A few Jews returned to Spain in the 19th century, and synagogues were opened in Madrid. The Jews of Morocco, where the initial welcome turned to oppression welcomed the Spanish troops conquering Spanish Morocco as liberators. Spanish historians started to take an interest in the Sephardim and their language.
The government of Miguel Primo de Rivera, 1923-1930, returned Spanish citizenship to Sephardim.
During the Spanish Civil War (1936-1939), the synagogues were closed and post-war worship remained in private homes. Jews could be investigated by anti-Semitic police officers.
While there was rhetoric against the "Judaeo-Masonic conspiracy” by neutral Spain 25,600 Jews used Spain to escape the Germans as long as they "passed through leaving no trace". Spanish diplomats such as Ángel Sanz Briz and Giorgio Perlasca protected some 4,000 Jews and accepted 2,750 Jewish refugees from Hungary.
In 1986 after many years of negotiation, the PSOE relations were established with Israel in 1986, denying the reason was connected with the European Economic Community. Spain now serves as a bridge between Israel and the Arabs as seen in the Madrid Conference of 1991.
The Jewish Spanish community is now mainly from Northern Africa, especially the former Spanish colonies and Argentinia.
There are over 50,000 Spanish Jews with the largest communities in Barcelona and Madrid each with around 3,500 members. Smaller communities include Alicante, Málaga, Tenerife, Granada, Valencia,Benidorm, Cadiz, Murcia.
Sefarad 92 marked the 500th anniversary of the expulsion of the Jews from Spain. The principal event was President Chaim Herzog of Israel and Spain's King, Juan Carlos, prayinng together in Madrid’s Beth Yaakov synagogue to symbolise their reconciliation.
In December 14, 1968, the Edict of Expulsion was finally annulled. This led to the opening of a new synagogue in Madrid, followed by the birth of new communities. There was no religious freedom under Franco´s regime until it ended in 1977.
In 1982, the first organization representative of the Jewish community, the Federation of Israeli Communities, was established. In 1992 and agreement of cooperation was signed with the Government and King Juan Carlos visited the synagogue in Madrid.
Approximately 45.000 Jews live in Spain today with the majority located in two major centers: Madrid (some 15,000 persons) and Barcelona (approximately 15,000). Other Jewish population centers are located in South Spain (approximately 10.000), followed by smaller communities, numbering a few hundred people each, in Alicante, Benidorm, Canarias, Majorca, Tenerife, Seville and Valencia. There are also some Jews living In Ceuta and Melilla, two Spanish enclaves in Northern Morocco.
The Jewish community of modern Spain is primarily based on waves of post-war migration from Morocco, from the Balkans, from other European countries, and, most recently, from Latin America, by far the most significant numerically.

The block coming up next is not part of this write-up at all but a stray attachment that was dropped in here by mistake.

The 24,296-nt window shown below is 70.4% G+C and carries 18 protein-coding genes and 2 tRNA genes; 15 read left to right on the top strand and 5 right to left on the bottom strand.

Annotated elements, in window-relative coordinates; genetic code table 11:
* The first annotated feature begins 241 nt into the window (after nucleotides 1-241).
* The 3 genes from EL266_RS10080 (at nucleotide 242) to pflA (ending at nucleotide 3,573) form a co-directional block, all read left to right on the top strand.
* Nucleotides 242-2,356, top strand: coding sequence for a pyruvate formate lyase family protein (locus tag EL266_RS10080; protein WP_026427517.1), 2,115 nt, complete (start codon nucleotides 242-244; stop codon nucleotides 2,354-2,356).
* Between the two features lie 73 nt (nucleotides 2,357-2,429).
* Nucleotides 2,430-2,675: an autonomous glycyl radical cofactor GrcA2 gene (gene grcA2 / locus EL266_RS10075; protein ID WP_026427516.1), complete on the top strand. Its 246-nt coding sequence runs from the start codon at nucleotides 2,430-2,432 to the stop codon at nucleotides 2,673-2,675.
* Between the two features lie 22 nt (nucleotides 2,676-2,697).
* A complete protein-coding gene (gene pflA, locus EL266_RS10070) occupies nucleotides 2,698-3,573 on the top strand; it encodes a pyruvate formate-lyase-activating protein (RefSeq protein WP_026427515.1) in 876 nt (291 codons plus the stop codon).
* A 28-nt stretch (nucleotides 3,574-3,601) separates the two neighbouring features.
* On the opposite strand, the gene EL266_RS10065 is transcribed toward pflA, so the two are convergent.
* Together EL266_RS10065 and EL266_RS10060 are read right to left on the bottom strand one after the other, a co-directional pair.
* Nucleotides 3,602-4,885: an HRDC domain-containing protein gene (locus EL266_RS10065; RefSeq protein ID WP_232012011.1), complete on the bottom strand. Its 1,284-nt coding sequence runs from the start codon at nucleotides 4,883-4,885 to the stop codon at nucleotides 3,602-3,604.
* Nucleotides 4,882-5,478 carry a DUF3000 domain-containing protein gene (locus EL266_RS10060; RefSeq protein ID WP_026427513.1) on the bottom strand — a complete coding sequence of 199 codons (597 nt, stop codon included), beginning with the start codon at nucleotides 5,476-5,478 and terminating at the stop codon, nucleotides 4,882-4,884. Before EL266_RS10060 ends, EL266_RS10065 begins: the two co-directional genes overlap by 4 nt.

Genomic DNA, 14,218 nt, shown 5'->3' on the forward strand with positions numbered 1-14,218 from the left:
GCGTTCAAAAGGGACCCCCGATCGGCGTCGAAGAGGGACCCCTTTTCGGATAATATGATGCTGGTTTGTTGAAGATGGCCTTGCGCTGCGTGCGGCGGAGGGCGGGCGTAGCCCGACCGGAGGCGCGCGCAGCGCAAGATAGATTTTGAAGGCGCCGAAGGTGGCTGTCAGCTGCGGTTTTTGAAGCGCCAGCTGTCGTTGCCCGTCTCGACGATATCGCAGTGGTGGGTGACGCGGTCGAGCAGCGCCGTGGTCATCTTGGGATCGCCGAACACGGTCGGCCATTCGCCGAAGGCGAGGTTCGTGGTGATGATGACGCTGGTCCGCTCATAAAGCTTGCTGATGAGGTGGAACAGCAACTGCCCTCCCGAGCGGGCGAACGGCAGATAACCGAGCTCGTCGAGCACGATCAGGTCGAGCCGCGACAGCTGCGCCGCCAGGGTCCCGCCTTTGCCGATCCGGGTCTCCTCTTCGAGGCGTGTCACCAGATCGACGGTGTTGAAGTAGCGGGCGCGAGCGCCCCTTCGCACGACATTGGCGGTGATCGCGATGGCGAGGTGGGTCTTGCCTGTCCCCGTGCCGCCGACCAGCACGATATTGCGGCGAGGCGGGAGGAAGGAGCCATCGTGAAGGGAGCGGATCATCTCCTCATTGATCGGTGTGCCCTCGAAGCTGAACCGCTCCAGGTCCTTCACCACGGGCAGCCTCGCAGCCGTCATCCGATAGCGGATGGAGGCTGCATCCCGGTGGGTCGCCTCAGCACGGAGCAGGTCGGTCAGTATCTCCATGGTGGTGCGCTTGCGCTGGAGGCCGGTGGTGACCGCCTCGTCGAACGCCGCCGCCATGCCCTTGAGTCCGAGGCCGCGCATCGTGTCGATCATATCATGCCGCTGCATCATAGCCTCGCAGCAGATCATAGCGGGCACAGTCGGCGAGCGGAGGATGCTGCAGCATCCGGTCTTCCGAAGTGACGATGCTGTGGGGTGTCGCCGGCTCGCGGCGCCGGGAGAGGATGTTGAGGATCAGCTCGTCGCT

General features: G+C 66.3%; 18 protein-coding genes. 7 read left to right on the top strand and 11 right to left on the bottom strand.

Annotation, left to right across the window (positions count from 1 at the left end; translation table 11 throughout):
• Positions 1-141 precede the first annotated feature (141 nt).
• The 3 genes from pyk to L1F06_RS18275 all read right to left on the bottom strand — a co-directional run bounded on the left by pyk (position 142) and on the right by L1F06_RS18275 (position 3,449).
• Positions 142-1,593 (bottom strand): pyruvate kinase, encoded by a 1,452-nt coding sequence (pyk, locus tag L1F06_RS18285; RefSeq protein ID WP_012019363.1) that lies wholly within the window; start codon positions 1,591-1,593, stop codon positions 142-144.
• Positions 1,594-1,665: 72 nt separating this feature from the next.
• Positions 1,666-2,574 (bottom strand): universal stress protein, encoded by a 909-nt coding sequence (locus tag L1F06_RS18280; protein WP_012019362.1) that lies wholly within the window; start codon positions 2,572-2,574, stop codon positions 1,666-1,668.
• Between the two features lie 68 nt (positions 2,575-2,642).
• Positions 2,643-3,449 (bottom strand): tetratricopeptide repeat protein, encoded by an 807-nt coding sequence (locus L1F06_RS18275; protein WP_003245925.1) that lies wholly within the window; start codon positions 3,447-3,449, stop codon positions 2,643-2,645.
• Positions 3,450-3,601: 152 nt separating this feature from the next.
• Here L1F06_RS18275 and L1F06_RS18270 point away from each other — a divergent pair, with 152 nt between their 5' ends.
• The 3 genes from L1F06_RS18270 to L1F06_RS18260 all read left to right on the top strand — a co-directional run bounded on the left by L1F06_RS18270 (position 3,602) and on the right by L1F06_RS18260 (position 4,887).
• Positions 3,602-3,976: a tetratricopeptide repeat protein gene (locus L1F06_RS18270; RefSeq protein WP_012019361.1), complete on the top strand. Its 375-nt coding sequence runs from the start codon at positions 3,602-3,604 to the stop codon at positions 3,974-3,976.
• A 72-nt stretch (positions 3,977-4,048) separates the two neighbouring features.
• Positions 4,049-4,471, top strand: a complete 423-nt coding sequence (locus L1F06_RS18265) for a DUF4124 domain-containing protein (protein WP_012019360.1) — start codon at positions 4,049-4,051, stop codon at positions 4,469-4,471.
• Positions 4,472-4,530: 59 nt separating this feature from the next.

The 'Federacion de Comunidades Judías de España,' which unites Jewish Spanish communities from different parts of the country, acts as the liaison for presenting Jewish interests to the government and also works with Jewish communities to provide religious, cultural, and educational services. It offers a weekly program in official radio and TV stations and owns www.radiosefarad.com, with cultural and religious program. Radio Sefarad also has French, Hebrew and English corner.
Most Jewish communities have Orthodox synagogues. In Barcelona the Sephardic and Ashkenazi communities pray in separate synagogues in the same building. Synagogues operate in Alicante, Benidorm, Canarias, Ceuta, Marbella, Majorca, Melilla, Tenerife, Torremolinos, Seville and Valencia as well. There are also some 'Masorti' (traditional) synagogues in Madrid, Alicante, Valencia and Barcelona.
The Latin American immigrants, who come from communities with a strong secular tradition, have formed new organizations that bring Jews together for cultural and social events.
CULTURE AND EDUCATION
Jewish day schools exist in Barcelona, Madrid, and Melilla. Prominent Jewish organizations such as WIZO and B’nai B’rith are active in Spain as well. Other cultural centers include 'Centro Sefarad-Israel'-- a cultural center founded by the Spanish Foreign Ministry and the Autonomous Government of Madrid to foster Spanish-Jewish cultural relations and to strengthen Sephardic cultural heritage, as well as the 'Baruch Spinoza Center.'
Israel and Spain did not establish diplomatic ties until 1986, when Spain recognized the State of Israel. Prior to recognition, the Spanish Jewish community provided an unofficial linkage between the two countries through cultural friendship associations. Since 1948, 1,412 Spanish Jews have emigrated to Israel.
Major Jewish sites to visit are located in Toledo, in the Museo Sefaradi (situated in the El Transito Synagogue) as well as in the nearby Church of Santa Maria La Blanca (an ancient synagogue) and the former Jewish quarter. The synagogue of Maimonides can be visited in Cordoba, and ancient synagogues can be seen in Avila, Bembibre, Caceres, Estella, Montblanc, and Seville. Most of these have long since been used as churches.
Routes of Sefarad This site, prepared in conjunction with Google, provides maps and historical information, prior to 1492 of
Avila, Barcelona, Besalu, Caceres, Calahorra, Córdoba, Estella, Gerona, Hervas, Jaén, León, Monforte de Lemos, Montblanc, Oviedo, Palma de Majorca, Plasencia, Rivadavia, Segovia, Tarazona, Tarragona Tortosa, Toledo and Tudela